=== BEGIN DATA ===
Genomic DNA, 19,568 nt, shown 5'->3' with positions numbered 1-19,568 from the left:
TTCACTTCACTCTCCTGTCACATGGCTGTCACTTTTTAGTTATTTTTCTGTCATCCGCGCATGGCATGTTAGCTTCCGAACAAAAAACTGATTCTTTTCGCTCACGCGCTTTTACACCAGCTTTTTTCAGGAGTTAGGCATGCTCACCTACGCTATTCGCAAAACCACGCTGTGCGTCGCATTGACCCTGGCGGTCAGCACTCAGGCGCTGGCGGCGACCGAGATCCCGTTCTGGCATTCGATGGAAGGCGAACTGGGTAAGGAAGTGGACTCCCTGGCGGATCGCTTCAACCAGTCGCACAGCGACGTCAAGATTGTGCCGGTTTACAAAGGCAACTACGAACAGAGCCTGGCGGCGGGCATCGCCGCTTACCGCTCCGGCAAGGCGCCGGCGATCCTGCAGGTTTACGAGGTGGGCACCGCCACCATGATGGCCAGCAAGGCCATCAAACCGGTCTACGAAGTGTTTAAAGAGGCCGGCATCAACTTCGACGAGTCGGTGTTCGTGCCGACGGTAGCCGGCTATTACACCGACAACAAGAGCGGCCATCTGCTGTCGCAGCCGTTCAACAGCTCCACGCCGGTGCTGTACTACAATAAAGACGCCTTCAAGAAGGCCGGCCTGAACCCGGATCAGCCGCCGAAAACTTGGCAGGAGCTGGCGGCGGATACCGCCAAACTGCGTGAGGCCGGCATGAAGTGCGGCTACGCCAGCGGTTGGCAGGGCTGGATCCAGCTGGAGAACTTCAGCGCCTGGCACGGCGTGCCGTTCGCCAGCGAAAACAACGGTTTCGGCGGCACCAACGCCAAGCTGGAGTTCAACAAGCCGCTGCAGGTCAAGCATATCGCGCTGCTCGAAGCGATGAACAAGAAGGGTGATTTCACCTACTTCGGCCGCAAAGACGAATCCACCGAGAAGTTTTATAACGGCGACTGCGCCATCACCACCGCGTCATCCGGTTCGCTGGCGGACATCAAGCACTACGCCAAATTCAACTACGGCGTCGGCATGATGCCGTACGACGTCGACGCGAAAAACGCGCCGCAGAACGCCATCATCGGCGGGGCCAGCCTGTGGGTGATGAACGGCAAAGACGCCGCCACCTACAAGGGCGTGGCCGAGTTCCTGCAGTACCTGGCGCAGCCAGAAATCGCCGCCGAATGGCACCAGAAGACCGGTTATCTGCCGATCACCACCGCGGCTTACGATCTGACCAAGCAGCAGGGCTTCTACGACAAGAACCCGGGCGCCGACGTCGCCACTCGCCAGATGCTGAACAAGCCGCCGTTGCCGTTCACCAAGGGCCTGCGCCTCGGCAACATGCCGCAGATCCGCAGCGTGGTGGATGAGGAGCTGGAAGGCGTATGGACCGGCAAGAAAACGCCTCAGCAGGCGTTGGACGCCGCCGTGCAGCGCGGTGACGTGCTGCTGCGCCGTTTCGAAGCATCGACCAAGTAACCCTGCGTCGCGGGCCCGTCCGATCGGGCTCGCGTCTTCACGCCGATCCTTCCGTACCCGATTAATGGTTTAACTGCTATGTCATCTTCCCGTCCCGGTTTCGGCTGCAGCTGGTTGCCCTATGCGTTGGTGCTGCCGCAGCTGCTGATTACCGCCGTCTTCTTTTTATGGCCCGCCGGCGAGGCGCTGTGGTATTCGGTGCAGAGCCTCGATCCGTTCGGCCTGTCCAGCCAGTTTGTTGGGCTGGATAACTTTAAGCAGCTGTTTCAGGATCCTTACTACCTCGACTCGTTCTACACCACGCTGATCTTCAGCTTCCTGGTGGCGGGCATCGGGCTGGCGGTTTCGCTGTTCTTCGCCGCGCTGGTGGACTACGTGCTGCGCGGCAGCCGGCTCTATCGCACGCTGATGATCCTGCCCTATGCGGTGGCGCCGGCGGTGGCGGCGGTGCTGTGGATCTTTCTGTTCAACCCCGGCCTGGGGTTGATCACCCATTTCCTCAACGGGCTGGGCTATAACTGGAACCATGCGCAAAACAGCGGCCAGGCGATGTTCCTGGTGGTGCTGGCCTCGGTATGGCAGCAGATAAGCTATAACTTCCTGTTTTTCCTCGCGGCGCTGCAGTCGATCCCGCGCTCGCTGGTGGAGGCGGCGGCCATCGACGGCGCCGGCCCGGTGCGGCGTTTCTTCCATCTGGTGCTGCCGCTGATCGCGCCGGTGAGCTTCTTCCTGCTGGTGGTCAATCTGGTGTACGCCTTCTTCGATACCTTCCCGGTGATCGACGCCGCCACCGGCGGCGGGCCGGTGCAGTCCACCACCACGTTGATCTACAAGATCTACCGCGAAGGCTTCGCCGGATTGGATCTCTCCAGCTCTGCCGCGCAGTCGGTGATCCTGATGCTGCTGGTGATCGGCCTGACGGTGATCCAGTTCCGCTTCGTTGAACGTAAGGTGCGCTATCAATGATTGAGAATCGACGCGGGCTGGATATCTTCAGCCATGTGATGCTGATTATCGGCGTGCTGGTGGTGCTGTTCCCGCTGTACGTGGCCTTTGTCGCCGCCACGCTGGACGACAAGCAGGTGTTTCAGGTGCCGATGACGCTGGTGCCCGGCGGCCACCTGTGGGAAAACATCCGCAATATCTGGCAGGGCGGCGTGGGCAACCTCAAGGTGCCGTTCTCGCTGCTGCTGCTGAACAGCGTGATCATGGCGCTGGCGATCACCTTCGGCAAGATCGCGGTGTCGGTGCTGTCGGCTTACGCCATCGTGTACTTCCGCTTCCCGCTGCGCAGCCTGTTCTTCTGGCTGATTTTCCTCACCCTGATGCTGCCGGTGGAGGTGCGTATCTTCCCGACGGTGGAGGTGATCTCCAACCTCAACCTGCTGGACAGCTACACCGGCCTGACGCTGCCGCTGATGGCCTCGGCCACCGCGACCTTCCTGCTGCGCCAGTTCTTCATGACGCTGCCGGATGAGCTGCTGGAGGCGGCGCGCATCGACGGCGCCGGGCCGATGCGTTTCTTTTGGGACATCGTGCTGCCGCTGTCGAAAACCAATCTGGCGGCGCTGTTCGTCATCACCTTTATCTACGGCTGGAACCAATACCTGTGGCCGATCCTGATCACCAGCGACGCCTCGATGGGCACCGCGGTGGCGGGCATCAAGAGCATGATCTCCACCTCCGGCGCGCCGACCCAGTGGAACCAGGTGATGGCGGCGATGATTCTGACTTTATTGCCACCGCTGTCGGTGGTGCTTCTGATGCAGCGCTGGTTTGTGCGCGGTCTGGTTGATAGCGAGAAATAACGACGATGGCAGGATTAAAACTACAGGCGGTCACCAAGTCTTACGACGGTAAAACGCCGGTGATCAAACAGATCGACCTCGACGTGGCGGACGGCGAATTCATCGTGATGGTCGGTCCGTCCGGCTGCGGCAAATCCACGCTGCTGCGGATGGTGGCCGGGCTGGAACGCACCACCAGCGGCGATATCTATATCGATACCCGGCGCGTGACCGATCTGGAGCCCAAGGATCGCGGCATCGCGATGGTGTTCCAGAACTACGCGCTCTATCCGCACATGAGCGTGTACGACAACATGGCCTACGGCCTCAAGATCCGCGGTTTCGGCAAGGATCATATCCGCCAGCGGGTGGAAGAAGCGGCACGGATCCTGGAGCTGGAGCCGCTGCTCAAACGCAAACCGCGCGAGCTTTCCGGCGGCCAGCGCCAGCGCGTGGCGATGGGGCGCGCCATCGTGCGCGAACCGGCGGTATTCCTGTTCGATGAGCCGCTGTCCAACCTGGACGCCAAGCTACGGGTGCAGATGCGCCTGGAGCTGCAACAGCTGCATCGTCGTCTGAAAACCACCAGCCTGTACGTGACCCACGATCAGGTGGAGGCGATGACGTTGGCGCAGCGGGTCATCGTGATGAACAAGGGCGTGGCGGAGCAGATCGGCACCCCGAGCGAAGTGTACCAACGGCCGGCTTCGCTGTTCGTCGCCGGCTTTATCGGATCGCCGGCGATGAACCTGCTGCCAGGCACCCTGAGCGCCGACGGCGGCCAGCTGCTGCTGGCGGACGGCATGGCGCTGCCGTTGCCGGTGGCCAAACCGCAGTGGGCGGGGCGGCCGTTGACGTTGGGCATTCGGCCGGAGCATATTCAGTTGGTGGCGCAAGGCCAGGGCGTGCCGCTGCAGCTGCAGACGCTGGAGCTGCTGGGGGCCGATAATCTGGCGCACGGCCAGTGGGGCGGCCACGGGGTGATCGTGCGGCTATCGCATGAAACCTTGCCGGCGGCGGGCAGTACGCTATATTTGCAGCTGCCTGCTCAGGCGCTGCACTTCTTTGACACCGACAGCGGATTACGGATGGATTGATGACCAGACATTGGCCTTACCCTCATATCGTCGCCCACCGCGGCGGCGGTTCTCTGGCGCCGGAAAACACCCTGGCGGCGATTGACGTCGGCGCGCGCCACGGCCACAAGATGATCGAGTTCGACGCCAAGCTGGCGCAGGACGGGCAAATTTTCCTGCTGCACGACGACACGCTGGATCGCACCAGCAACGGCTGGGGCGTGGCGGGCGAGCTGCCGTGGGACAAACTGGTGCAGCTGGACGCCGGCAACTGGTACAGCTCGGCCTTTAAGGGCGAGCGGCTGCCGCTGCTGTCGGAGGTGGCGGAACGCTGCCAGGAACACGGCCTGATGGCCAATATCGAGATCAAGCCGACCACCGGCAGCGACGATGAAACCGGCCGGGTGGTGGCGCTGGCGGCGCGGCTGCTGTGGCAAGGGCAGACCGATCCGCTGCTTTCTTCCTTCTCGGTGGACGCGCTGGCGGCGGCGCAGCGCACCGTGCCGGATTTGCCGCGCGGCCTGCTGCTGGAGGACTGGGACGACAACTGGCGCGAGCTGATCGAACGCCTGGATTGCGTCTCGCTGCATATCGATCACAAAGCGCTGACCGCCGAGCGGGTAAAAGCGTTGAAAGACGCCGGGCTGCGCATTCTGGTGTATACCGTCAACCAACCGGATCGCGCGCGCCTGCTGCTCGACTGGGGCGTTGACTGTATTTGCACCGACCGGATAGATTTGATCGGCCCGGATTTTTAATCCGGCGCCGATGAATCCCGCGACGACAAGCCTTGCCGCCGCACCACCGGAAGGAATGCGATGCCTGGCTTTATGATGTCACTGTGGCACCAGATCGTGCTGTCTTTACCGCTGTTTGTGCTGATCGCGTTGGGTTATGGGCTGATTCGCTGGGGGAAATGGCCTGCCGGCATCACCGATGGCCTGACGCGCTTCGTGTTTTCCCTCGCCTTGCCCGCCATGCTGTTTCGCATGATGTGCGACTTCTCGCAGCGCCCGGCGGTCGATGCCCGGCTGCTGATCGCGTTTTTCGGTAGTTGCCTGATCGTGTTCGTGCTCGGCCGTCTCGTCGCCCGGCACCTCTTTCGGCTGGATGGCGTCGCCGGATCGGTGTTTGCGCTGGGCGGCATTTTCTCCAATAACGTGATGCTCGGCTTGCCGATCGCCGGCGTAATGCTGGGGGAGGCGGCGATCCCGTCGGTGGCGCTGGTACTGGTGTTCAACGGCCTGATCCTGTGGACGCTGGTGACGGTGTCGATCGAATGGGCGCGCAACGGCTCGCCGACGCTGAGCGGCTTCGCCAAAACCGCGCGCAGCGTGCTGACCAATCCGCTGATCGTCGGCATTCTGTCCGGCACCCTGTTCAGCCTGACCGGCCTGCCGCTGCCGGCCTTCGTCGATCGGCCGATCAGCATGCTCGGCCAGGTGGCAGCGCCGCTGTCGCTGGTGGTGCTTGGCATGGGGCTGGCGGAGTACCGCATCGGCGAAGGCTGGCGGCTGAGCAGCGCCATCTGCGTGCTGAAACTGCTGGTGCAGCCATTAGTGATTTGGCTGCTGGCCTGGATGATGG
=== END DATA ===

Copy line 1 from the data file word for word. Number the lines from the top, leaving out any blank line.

Genomic DNA, 19,568 nt, shown 5'->3' with positions numbered 1-19,568 from the left: